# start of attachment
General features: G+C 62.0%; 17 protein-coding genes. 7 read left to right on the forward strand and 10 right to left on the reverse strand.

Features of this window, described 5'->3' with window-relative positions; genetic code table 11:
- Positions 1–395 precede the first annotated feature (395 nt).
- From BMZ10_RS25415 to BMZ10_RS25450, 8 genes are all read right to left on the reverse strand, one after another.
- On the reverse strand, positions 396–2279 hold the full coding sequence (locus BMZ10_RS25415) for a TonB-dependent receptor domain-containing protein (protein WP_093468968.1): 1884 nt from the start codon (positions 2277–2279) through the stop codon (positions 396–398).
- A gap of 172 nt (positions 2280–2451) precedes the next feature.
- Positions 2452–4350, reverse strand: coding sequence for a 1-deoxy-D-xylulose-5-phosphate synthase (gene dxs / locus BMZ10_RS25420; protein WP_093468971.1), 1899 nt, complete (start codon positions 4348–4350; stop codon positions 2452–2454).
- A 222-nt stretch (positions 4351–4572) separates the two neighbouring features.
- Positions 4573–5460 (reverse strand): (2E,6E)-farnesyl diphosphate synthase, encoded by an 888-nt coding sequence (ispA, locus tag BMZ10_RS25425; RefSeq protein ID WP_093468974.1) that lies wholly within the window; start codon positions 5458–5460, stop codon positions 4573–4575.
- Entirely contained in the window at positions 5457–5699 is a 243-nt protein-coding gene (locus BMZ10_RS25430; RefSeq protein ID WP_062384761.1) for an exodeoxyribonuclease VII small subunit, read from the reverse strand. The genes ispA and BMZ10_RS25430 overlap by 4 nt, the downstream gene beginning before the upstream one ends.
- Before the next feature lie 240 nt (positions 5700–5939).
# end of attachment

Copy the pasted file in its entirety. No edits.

General features: G+C 62.0%; 17 protein-coding genes. 7 read left to right on the forward strand and 10 right to left on the reverse strand.

Features of this window, described 5'->3' with window-relative positions; genetic code table 11:
- Positions 1–395 precede the first annotated feature (395 nt).
- From BMZ10_RS25415 to BMZ10_RS25450, 8 genes are all read right to left on the reverse strand, one after another.
- On the reverse strand, positions 396–2279 hold the full coding sequence (locus BMZ10_RS25415) for a TonB-dependent receptor domain-containing protein (protein WP_093468968.1): 1884 nt from the start codon (positions 2277–2279) through the stop codon (positions 396–398).
- A gap of 172 nt (positions 2280–2451) precedes the next feature.
- Positions 2452–4350, reverse strand: coding sequence for a 1-deoxy-D-xylulose-5-phosphate synthase (gene dxs / locus BMZ10_RS25420; protein WP_093468971.1), 1899 nt, complete (start codon positions 4348–4350; stop codon positions 2452–2454).
- A 222-nt stretch (positions 4351–4572) separates the two neighbouring features.
- Positions 4573–5460 (reverse strand): (2E,6E)-farnesyl diphosphate synthase, encoded by an 888-nt coding sequence (ispA, locus tag BMZ10_RS25425; RefSeq protein ID WP_093468974.1) that lies wholly within the window; start codon positions 5458–5460, stop codon positions 4573–4575.
- Entirely contained in the window at positions 5457–5699 is a 243-nt protein-coding gene (locus BMZ10_RS25430; RefSeq protein ID WP_062384761.1) for an exodeoxyribonuclease VII small subunit, read from the reverse strand. The genes ispA and BMZ10_RS25430 overlap by 4 nt, the downstream gene beginning before the upstream one ends.
- Before the next feature lie 240 nt (positions 5700–5939).